Senna glycoside

Senna glycoside
Clinical data
Trade names Ex-Lax, Senokot, and others[1]
AHFS/ Monograph
Routes of
By mouth (PO), rectal (PR)
ATC code A06AB06 (WHO)
Legal status
Legal status
Pharmacokinetic data
Onset of action Minutes (PR), 6 to 12 hours (PO)[2]
ChemSpider none
 NYesY (what is this?)  (verify)

Senna glycoside, also known as sennoside or senna, is a medication used to treat constipation and empty the large intestine before surgery.[1] The medication is taken by mouth or via the rectum.[1][3] It typically begins working in minutes when given by rectum and within twelve hours when given by mouth.[2] It is a weaker laxative than bisacodyl or castor oil.[1]

Common side effects of senna glycoside include abdominal cramps.[2] It is not recommended for long-term use as it may result in poor bowel function or electrolyte problems. While no harms have been found for use while breastfeeding, such use is not typically recommended. It is not typically recommended in children. May change urine to a somewhat reddish color. Senna derivatives are a type of stimulant laxative and are of the anthraquinone type. While its mechanism of action is not entirely clear, senna is thought to act by increasing fluid secretion within and contraction of the large intestine.[1]

It is on the World Health Organization's List of Essential Medicines, the most important medications needed in a basic health system.[4] It is available as a generic medication and is relatively cheap.[1][3] The wholesale cost in the developing world is about 0.01 USD per pill.[5] Sennosides come from the group of plants Senna.[2] In plant form it has been used at least since the 700s CE.[6]

Medical uses

Senna is used for the short-term treatment of symptomatic constipation. It may also be used to aid in the evacuation of the bowel prior to surgery or invasive rectal or colonic examinations.[7][8]


It should be taken once daily at bedtime.[8][9] Oral senna products typically produce a bowel movement in 6 to 12 hours. Rectal suppositories act within 2 hours.[10]


According to Commission E, the German equivalent of the U.S. Food and Drug Administration, senna is contraindicated in cases of intestinal obstruction, acute intestinal inflammation (e.g., Crohn's disease), ulcerative colitis, appendicitis, and abdominal pain of unknown origin.[7]

Senna is considered contraindicated in people with a documented allergy to anthraquinones. Such allergies are rare and typically limited to dermatological reactions of redness and itching.[7]

Adverse effects

Adverse effects are typically limited to gastrointestinal reactions and include abdominal pain or cramps, diarrhea, nausea, and vomiting.[7] Regular use of senna products can lead to a characteristic brown pigmentation of the internal colonic wall seen on colonoscopy. This abnormal pigmentation is known as melanosis coli.[10]


Can increase digoxin toxicity in patients taking digoxin by reducing serum potassium levels, thereby enhancing the effects of digoxin.[11]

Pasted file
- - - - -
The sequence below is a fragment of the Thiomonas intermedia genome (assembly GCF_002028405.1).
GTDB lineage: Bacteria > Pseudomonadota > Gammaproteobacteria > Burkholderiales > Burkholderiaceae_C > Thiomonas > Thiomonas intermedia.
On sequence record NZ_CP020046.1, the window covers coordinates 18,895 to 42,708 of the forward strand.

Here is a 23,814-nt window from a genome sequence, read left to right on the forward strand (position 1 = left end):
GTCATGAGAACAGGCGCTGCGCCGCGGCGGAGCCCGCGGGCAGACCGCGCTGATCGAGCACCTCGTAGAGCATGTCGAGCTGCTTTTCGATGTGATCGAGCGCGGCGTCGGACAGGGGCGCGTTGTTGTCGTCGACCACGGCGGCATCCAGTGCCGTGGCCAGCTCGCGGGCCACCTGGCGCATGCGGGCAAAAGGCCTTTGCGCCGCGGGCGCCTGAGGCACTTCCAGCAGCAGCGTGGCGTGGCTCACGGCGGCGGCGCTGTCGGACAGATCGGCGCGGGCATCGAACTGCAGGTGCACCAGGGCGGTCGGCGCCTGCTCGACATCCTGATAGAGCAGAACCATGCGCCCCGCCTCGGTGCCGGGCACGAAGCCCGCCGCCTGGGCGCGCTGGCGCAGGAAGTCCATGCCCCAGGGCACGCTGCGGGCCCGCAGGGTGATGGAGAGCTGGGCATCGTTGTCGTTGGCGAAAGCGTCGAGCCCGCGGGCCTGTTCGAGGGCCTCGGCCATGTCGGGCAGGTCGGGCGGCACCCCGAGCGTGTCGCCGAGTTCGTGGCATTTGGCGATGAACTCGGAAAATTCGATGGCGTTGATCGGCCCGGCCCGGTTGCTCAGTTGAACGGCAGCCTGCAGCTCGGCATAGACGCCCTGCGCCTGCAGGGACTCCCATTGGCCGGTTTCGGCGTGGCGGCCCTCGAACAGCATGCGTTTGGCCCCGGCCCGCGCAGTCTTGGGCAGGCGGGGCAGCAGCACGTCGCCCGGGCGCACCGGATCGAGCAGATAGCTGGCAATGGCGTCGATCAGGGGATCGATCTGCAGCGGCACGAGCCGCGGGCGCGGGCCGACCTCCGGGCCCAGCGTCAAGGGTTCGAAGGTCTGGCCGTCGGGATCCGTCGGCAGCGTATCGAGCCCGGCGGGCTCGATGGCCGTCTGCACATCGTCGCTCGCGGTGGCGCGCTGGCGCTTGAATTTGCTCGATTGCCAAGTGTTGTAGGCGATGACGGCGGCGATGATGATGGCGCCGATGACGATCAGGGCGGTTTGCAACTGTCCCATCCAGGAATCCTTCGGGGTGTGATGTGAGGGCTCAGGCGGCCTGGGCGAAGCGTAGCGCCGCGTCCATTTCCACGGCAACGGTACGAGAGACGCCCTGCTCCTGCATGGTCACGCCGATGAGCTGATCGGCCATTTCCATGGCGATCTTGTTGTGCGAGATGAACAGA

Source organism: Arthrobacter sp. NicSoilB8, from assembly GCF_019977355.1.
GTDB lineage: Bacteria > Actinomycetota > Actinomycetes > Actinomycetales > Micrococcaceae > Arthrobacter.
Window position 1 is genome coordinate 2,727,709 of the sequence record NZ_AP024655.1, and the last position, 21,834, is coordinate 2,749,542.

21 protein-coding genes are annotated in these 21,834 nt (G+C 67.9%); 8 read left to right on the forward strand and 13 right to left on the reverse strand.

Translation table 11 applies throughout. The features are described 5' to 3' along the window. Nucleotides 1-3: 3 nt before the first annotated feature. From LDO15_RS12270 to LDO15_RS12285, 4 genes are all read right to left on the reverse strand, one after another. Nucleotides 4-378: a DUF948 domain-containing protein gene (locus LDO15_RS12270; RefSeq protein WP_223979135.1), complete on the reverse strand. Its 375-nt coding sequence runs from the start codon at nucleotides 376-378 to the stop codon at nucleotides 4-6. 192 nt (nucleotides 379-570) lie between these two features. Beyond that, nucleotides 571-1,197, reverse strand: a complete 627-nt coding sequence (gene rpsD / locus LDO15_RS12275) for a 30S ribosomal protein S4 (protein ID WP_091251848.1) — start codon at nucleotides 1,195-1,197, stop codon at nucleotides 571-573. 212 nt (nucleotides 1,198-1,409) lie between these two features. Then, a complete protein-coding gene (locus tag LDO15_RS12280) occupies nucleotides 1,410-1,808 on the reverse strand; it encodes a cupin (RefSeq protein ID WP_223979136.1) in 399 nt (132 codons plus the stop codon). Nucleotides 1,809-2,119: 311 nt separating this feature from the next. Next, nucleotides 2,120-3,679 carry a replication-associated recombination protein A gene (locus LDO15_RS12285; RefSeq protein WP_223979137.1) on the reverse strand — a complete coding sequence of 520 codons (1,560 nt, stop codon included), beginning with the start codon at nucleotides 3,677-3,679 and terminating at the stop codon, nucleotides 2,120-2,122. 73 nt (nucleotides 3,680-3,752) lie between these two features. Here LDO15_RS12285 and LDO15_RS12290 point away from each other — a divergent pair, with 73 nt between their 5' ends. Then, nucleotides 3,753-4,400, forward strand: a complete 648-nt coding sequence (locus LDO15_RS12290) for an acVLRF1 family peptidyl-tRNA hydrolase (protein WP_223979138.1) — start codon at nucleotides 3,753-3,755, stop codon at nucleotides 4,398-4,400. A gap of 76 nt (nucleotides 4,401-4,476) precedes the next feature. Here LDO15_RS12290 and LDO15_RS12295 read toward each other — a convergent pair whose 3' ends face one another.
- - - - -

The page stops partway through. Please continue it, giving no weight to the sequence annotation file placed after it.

Mechanism of action

The breakdown products of senna act directly as irritants on the colonic wall to induce fluid secretion and colonic motility.[12]


They are anthraquinone derivatives and dimeric glycosides.

Society and culture


Senna is an over-the-counter medication available in multiple formulations, including oral formations (liquid, tablet, granular) and rectal suppositories. Senna products are manufactured by multiple generic drug makers as various brand names.[8]

Brand names

Ex-Lax Maximum Strength, Ex-Lax, Geri-kot, GoodSense Senna Laxative, Natural Senna Laxative, Perdiem Overnight Relief, Senexon, Senna Lax, Senna Laxative, Senna Maximum Strength, Pursennid, Senna Smooth, Senna-Gen, Senna-GRX, Senna-Lax, Senna-Tabs, Senna-Time, SennaCon, Senno, Senokot To Go, Senokot XTRA, Senokot, Kayam churna.[7]


  1. 1 2 3 4 5 6 7 American Society of Health-System Pharmacists (January 1, 2008). "Senna". Retrieved 11 August 2015.
  2. 1 2 3 4 Navti, Phyllis (2010). Pharmacology for pharmacy and the health sciences : a patient-centred approach. Oxford: Oxford University Press. p. 337. ISBN 9780199559824.
  3. 1 2 Hamilton, Richard J. (2010). Tarascon pharmacopoeia (2010 ed.). Sudbury, Mass.: Jones and Bartlett. p. 181. ISBN 9780763777685.
  4. "19th WHO Model List of Essential Medicines" (PDF). World Health Organization. April 2015. Retrieved 17 December 2015.
  5. "Senna". International Drug Price Indicator Guide. Retrieved 11 August 2015.
  6. Khare, C.P. (2004). Indian Herbal Remedies Rational Western Therapy, Ayurvedic and Other Traditional Usage, Botany. Berlin, Heidelberg: Springer Berlin Heidelberg. p. 133. ISBN 9783642186592.
  7. 1 2 3 4 5 Lexicomp Online, Lexi Drugs Online, Hudson, Ohio: Lexi-Comp, Inc.; April 17, 2014.
  8. 1 2 3
  9. Lexicomp Lexicomp Online, Lexi Drugs Online, Hudson, Ohio: Lexi-Comp, Inc.; April 17, 2014.
  10. 1 2 McQuaid KR. Chapter 62. Drugs Used in the Treatment of Gastrointestinal Diseases. In: Katzung BG, Masters SB, Trevor AJ. eds. Basic & Clinical Pharmacology, 12e. New York, NY: McGraw-Hill; 2012. Accessed April 18, 2014.
  11. Sharkey KA, Wallace JL. Chapter 46. Treatment of Disorders of Bowel Motility and Water Flux; Anti-Emetics; Agents Used in Biliary and Pancreatic Disease. In: Brunton LL, Chabner BA, Knollmann BC. eds. Goodman & Gilman's The Pharmacological Basis of Therapeutics, 12e. New York, NY: McGraw-Hill; 2011. Accessed April 18, 2014.
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